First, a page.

The Lord appeared to us in the past, saying: “I have loved you with an everlasting love; I have drawn you with loving-kindness.
“I will build you up again and you will be rebuilt, O Virgin Israel. Again you will take up your tambourines and go out to dance with the joyful.
“Again you will plant vineyards on the hills of Samaria; the farmers will plant them and enjoy their fruit.
“There will be a day when watchmen cry out on the hills of Ephraim, ‘Come, let us go up to Zion, to the Lord our God.’”
This is what the Lord says: “Sing with joy for Jacob; shout for the foremost of the nations. Make your praises heard, and say, ‘O Lord, save your people, the remnant of Israel.’
“See, I will bring them from the land of the north and gather them from the ends of the earth. Among them will be the blind and the lame, expectant mothers and women in labor; a great throng will return.
“They will come with weeping; they will pray as I bring them back. I will lead them beside streams of water on a level path where they will not stumble, because I am Israel’s father, and Ephraim is my firstborn son.” (Jeremiah 31:3-9)
He loves it! The first Hebrew word God uses here for love has the same range of meaning as the English word. It gets used for everything from how Abraham felt about his son Isaac, to what Esau thought about his stew. But just as in English, it usually describes how husbands and wives feel about each other and about their children. Sadly, most human love is dependent upon performance and can fade with time or disappointment. Not so with God. His love endures without end and exists no matter how the loved one behaves.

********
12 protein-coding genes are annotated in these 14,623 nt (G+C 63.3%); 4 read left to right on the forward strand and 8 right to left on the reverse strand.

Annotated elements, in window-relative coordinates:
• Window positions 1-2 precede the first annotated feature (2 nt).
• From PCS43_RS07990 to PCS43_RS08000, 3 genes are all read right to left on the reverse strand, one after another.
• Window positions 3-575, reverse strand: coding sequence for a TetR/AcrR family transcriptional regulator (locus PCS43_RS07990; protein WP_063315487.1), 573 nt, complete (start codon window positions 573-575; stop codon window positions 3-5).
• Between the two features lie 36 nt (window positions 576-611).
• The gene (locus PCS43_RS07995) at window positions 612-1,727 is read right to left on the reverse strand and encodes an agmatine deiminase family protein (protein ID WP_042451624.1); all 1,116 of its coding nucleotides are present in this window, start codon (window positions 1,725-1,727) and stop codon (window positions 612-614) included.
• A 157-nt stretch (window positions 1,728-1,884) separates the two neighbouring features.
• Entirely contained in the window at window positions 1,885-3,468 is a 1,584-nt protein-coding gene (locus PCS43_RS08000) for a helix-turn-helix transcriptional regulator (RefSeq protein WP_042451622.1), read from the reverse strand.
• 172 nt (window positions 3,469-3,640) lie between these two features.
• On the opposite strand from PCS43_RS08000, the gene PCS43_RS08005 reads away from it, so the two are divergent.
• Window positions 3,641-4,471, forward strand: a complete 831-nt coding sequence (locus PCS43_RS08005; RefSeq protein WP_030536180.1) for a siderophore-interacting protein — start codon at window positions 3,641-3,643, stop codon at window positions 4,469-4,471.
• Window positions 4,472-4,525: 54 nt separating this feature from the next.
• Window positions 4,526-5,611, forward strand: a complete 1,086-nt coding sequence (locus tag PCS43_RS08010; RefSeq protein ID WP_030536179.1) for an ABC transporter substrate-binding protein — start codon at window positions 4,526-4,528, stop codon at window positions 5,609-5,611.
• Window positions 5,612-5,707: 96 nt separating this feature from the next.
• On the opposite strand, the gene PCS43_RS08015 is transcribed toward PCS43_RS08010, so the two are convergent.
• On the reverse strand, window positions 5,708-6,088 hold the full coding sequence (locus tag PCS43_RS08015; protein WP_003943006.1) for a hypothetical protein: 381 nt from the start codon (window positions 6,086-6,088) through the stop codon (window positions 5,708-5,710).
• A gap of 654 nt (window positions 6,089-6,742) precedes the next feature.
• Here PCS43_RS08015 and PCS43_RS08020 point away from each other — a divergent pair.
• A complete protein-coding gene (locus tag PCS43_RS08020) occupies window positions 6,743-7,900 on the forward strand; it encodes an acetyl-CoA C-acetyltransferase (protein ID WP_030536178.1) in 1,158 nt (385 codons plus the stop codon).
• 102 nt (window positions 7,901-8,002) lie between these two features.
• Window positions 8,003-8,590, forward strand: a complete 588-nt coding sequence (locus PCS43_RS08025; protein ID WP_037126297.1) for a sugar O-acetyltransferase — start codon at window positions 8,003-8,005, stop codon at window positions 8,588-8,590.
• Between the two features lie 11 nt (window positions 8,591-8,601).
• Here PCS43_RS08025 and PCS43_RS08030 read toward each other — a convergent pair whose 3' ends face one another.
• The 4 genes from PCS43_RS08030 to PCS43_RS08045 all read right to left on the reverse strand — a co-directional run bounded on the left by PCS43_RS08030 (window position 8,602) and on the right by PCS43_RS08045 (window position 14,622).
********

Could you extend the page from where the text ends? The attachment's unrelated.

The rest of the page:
God promised to bring his people back home. Samaria was the capital city of Israel’s northern kingdom. Zion was a hill in Jerusalem. Ephraim, the largest tribe of Israel, became a synonym for the nation as a whole. They would all return, no matter where or how far they might have wandered. No matter where they were, God could still find them.
A second word appears in this passage that is usually translated loving-kindness. Whereas people marry because they have “fallen in love,” once married, they have obligations to one another that go beyond mere feelings that can ebb and flow. The word loving-kindness is used exclusively in that context: the obligations that exist between those bound by a contract like a marriage. Unlike human contracts, however, the ones that God makes can never be broken and can never end. Thus, God’s loving-kindness endures forever. God always does what is best for us.